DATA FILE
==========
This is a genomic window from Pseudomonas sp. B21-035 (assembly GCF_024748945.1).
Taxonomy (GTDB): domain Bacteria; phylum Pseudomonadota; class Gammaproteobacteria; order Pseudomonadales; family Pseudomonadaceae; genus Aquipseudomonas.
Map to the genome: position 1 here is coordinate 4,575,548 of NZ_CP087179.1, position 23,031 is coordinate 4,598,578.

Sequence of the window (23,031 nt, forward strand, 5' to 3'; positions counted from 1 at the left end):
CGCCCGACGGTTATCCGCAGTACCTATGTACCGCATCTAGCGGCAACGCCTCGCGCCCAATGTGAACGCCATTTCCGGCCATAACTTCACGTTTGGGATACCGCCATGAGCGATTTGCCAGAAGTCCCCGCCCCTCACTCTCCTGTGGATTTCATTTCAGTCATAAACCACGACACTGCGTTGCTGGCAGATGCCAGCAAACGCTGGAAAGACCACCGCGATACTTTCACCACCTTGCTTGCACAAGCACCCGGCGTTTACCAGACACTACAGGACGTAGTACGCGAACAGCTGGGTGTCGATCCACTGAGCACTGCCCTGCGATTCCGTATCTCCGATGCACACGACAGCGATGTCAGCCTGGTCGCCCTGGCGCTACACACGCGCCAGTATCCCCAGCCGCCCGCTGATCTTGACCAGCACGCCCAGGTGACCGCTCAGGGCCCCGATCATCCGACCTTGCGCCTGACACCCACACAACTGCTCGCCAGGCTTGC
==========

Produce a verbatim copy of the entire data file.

This is a genomic window from Pseudomonas sp. B21-035 (assembly GCF_024748945.1).
Taxonomy (GTDB): domain Bacteria; phylum Pseudomonadota; class Gammaproteobacteria; order Pseudomonadales; family Pseudomonadaceae; genus Aquipseudomonas.
Map to the genome: position 1 here is coordinate 4,575,548 of NZ_CP087179.1, position 23,031 is coordinate 4,598,578.

Sequence of the window (23,031 nt, forward strand, 5' to 3'; positions counted from 1 at the left end):
CGCCCGACGGTTATCCGCAGTACCTATGTACCGCATCTAGCGGCAACGCCTCGCGCCCAATGTGAACGCCATTTCCGGCCATAACTTCACGTTTGGGATACCGCCATGAGCGATTTGCCAGAAGTCCCCGCCCCTCACTCTCCTGTGGATTTCATTTCAGTCATAAACCACGACACTGCGTTGCTGGCAGATGCCAGCAAACGCTGGAAAGACCACCGCGATACTTTCACCACCTTGCTTGCACAAGCACCCGGCGTTTACCAGACACTACAGGACGTAGTACGCGAACAGCTGGGTGTCGATCCACTGAGCACTGCCCTGCGATTCCGTATCTCCGATGCACACGACAGCGATGTCAGCCTGGTCGCCCTGGCGCTACACACGCGCCAGTATCCCCAGCCGCCCGCTGATCTTGACCAGCACGCCCAGGTGACCGCTCAGGGCCCCGATCATCCGACCTTGCGCCTGACACCCACACAACTGCTCGCCAGGCTTGC